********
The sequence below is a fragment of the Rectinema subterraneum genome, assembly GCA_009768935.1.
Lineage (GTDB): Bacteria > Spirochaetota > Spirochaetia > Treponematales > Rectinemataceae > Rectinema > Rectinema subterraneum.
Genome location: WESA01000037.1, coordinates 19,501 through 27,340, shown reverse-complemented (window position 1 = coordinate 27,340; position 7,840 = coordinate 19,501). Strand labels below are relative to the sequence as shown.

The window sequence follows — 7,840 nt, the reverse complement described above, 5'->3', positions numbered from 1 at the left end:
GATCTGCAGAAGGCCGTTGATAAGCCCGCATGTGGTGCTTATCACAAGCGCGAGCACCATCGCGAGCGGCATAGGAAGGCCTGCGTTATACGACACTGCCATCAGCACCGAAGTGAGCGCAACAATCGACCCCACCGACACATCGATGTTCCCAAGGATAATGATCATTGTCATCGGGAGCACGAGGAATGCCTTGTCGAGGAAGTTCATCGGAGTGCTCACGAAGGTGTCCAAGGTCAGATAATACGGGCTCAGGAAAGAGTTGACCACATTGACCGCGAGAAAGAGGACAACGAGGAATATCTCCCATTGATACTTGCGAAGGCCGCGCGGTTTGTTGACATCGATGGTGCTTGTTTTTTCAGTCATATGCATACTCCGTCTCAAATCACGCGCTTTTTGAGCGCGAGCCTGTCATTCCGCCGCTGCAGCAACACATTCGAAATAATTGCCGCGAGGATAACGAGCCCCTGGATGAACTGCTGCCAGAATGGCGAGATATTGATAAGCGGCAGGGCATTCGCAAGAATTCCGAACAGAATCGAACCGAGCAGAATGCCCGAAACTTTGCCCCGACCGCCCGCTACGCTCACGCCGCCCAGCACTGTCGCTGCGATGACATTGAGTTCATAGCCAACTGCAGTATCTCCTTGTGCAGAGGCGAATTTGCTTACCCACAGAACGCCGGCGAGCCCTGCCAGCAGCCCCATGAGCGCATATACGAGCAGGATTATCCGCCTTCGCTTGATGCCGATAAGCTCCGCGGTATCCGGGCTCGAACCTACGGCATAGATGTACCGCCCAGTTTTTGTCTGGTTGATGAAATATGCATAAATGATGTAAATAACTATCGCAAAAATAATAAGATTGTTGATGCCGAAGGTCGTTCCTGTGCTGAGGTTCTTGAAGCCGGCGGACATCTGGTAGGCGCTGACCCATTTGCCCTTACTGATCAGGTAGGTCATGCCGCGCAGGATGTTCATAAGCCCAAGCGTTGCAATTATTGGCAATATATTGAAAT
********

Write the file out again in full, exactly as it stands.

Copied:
The sequence below is a fragment of the Rectinema subterraneum genome, assembly GCA_009768935.1.
Lineage (GTDB): Bacteria > Spirochaetota > Spirochaetia > Treponematales > Rectinemataceae > Rectinema > Rectinema subterraneum.
Genome location: WESA01000037.1, coordinates 19,501 through 27,340, shown reverse-complemented (window position 1 = coordinate 27,340; position 7,840 = coordinate 19,501). Strand labels below are relative to the sequence as shown.

The window sequence follows — 7,840 nt, the reverse complement described above, 5'->3', positions numbered from 1 at the left end:
GATCTGCAGAAGGCCGTTGATAAGCCCGCATGTGGTGCTTATCACAAGCGCGAGCACCATCGCGAGCGGCATAGGAAGGCCTGCGTTATACGACACTGCCATCAGCACCGAAGTGAGCGCAACAATCGACCCCACCGACACATCGATGTTCCCAAGGATAATGATCATTGTCATCGGGAGCACGAGGAATGCCTTGTCGAGGAAGTTCATCGGAGTGCTCACGAAGGTGTCCAAGGTCAGATAATACGGGCTCAGGAAAGAGTTGACCACATTGACCGCGAGAAAGAGGACAACGAGGAATATCTCCCATTGATACTTGCGAAGGCCGCGCGGTTTGTTGACATCGATGGTGCTTGTTTTTTCAGTCATATGCATACTCCGTCTCAAATCACGCGCTTTTTGAGCGCGAGCCTGTCATTCCGCCGCTGCAGCAACACATTCGAAATAATTGCCGCGAGGATAACGAGCCCCTGGATGAACTGCTGCCAGAATGGCGAGATATTGATAAGCGGCAGGGCATTCGCAAGAATTCCGAACAGAATCGAACCGAGCAGAATGCCCGAAACTTTGCCCCGACCGCCCGCTACGCTCACGCCGCCCAGCACTGTCGCTGCGATGACATTGAGTTCATAGCCAACTGCAGTATCTCCTTGTGCAGAGGCGAATTTGCTTACCCACAGAACGCCGGCGAGCCCTGCCAGCAGCCCCATGAGCGCATATACGAGCAGGATTATCCGCCTTCGCTTGATGCCGATAAGCTCCGCGGTATCCGGGCTCGAACCTACGGCATAGATGTACCGCCCAGTTTTTGTCTGGTTGATGAAATATGCATAAATGATGTAAATAACTATCGCAAAAATAATAAGATTGTTGATGCCGAAGGTCGTTCCTGTGCTGAGGTTCTTGAAGCCGGCGGACATCTGGTAGGCGCTGACCCATTTGCCCTTACTGATCAGGTAGGTCATGCCGCGCAGGATGTTCATAAGCCCAAGCGTTGCAATTATTGGCAATATATTGAAAT